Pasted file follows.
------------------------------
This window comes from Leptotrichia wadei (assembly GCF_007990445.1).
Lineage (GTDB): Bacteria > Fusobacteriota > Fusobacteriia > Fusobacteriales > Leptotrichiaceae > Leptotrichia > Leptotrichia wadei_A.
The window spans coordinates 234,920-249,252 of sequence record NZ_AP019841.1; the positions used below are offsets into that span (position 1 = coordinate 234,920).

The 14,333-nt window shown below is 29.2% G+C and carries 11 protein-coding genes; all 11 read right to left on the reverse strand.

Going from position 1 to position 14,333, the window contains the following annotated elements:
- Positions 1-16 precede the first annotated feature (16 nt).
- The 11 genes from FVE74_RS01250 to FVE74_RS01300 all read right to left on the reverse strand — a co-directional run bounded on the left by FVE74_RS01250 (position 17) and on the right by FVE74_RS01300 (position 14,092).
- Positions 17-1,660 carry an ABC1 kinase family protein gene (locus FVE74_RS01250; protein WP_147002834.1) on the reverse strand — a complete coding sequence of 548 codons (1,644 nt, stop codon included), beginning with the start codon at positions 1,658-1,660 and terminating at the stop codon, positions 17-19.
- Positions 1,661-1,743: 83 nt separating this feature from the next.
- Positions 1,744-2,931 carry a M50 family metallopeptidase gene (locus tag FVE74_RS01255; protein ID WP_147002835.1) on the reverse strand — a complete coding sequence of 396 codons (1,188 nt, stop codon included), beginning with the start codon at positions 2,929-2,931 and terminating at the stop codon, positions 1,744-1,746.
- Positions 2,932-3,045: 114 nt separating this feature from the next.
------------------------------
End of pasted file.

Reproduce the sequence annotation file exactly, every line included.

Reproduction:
This window comes from Leptotrichia wadei (assembly GCF_007990445.1).
Lineage (GTDB): Bacteria > Fusobacteriota > Fusobacteriia > Fusobacteriales > Leptotrichiaceae > Leptotrichia > Leptotrichia wadei_A.
The window spans coordinates 234,920-249,252 of sequence record NZ_AP019841.1; the positions used below are offsets into that span (position 1 = coordinate 234,920).

The 14,333-nt window shown below is 29.2% G+C and carries 11 protein-coding genes; all 11 read right to left on the reverse strand.

Going from position 1 to position 14,333, the window contains the following annotated elements:
- Positions 1-16 precede the first annotated feature (16 nt).
- The 11 genes from FVE74_RS01250 to FVE74_RS01300 all read right to left on the reverse strand — a co-directional run bounded on the left by FVE74_RS01250 (position 17) and on the right by FVE74_RS01300 (position 14,092).
- Positions 17-1,660 carry an ABC1 kinase family protein gene (locus FVE74_RS01250; protein WP_147002834.1) on the reverse strand — a complete coding sequence of 548 codons (1,644 nt, stop codon included), beginning with the start codon at positions 1,658-1,660 and terminating at the stop codon, positions 17-19.
- Positions 1,661-1,743: 83 nt separating this feature from the next.
- Positions 1,744-2,931 carry a M50 family metallopeptidase gene (locus tag FVE74_RS01255; protein ID WP_147002835.1) on the reverse strand — a complete coding sequence of 396 codons (1,188 nt, stop codon included), beginning with the start codon at positions 2,929-2,931 and terminating at the stop codon, positions 1,744-1,746.
- Positions 2,932-3,045: 114 nt separating this feature from the next.